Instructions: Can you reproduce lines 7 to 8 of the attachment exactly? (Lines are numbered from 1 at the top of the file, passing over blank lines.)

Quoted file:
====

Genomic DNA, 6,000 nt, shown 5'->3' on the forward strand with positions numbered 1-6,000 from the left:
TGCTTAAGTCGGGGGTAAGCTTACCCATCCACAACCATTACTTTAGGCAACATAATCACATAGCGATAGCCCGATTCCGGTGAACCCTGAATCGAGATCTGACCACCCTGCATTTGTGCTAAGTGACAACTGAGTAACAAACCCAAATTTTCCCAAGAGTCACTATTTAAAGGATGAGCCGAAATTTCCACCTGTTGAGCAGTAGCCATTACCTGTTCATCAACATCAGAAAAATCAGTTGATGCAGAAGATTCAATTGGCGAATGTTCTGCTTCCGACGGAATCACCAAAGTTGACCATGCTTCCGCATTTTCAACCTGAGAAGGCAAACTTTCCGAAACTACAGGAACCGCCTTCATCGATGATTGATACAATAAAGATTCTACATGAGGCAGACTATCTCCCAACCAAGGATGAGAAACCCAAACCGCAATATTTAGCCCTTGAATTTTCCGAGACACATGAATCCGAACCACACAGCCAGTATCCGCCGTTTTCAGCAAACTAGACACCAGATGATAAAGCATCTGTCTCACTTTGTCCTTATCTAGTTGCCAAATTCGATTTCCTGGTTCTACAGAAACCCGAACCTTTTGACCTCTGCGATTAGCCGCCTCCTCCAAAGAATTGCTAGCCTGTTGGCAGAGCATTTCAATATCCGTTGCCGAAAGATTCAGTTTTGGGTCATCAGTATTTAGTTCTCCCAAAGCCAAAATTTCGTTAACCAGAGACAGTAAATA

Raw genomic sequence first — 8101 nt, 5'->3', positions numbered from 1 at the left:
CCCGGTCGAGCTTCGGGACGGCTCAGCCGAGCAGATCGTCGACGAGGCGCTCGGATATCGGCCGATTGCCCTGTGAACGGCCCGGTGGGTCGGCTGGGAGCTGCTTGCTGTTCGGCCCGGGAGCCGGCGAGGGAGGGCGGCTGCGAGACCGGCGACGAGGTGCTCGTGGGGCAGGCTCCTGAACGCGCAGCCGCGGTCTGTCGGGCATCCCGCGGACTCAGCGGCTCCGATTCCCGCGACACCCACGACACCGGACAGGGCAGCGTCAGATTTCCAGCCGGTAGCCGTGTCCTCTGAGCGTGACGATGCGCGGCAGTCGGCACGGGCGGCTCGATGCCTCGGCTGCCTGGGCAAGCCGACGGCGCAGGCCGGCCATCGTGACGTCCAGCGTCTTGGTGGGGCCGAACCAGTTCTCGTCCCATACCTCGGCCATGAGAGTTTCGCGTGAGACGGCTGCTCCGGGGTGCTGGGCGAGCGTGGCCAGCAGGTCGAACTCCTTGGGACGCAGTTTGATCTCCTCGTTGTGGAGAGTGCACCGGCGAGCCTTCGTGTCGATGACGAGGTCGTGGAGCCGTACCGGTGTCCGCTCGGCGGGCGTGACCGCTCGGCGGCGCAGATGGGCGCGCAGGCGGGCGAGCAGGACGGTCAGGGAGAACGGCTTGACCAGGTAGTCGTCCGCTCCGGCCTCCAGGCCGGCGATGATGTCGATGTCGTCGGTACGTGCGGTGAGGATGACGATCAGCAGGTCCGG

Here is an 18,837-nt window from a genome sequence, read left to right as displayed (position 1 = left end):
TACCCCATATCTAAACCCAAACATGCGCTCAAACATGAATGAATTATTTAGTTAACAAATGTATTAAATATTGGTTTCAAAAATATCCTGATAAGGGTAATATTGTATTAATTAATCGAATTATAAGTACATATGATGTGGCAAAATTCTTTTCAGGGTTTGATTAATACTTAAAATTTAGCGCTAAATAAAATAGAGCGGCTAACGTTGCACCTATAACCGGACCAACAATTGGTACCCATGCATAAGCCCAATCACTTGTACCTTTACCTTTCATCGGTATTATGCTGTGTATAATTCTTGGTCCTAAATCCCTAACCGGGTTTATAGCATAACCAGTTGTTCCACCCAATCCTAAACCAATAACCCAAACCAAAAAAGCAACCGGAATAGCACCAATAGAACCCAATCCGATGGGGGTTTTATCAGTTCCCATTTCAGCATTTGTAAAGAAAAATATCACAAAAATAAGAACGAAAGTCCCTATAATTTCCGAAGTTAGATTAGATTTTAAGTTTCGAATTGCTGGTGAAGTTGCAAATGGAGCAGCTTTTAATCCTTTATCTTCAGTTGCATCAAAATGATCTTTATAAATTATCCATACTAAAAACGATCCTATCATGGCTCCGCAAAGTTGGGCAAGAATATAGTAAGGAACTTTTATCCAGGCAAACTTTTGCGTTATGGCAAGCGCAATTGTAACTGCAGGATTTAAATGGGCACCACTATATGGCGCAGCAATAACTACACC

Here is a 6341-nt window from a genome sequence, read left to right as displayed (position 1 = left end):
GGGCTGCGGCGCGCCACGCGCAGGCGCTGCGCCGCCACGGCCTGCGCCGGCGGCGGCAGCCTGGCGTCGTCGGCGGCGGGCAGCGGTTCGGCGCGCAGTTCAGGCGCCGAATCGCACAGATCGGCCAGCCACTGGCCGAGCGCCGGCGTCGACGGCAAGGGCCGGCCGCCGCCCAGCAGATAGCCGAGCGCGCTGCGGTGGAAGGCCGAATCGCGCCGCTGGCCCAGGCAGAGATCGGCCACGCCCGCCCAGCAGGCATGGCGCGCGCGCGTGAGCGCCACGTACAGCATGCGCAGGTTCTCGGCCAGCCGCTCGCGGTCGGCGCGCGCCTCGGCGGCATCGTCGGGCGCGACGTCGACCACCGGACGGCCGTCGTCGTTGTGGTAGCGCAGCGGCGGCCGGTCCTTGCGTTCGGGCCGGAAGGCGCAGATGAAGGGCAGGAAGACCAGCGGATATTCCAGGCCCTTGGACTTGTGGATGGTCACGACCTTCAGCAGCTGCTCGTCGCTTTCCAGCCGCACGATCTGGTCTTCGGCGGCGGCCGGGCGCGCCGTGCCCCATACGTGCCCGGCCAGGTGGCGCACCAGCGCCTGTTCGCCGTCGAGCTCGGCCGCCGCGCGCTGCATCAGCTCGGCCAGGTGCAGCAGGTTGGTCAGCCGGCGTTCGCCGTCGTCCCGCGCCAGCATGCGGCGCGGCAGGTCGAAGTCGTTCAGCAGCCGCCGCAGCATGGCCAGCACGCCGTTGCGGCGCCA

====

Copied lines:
Here is a 6341-nt window from a genome sequence, read left to right as displayed (position 1 = left end):
GGGCTGCGGCGCGCCACGCGCAGGCGCTGCGCCGCCACGGCCTGCGCCGGCGGCGGCAGCCTGGCGTCGTCGGCGGCGGGCAGCGGTTCGGCGCGCAGTTCAGGCGCCGAATCGCACAGATCGGCCAGCCACTGGCCGAGCGCCGGCGTCGACGGCAAGGGCCGGCCGCCGCCCAGCAGATAGCCGAGCGCGCTGCGGTGGAAGGCCGAATCGCGCCGCTGGCCCAGGCAGAGATCGGCCACGCCCGCCCAGCAGGCATGGCGCGCGCGCGTGAGCGCCACGTACAGCATGCGCAGGTTCTCGGCCAGCCGCTCGCGGTCGGCGCGCGCCTCGGCGGCATCGTCGGGCGCGACGTCGACCACCGGACGGCCGTCGTCGTTGTGGTAGCGCAGCGGCGGCCGGTCCTTGCGTTCGGGCCGGAAGGCGCAGATGAAGGGCAGGAAGACCAGCGGATATTCCAGGCCCTTGGACTTGTGGATGGTCACGACCTTCAGCAGCTGCTCGTCGCTTTCCAGCCGCACGATCTGGTCTTCGGCGGCGGCCGGGCGCGCCGTGCCCCATACGTGCCCGGCCAGGTGGCGCACCAGCGCCTGTTCGCCGTCGAGCTCGGCCGCCGCGCGCTGCATCAGCTCGGCCAGGTGCAGCAGGTTGGTCAGCCGGCGTTCGCCGTCGTCCCGCGCCAGCATGCGGCGCGGCAGGTCGAAGTCGTTCAGCAGCCGCCGCAGCATGGCCAGCACGCCGTTGCGGCGCCA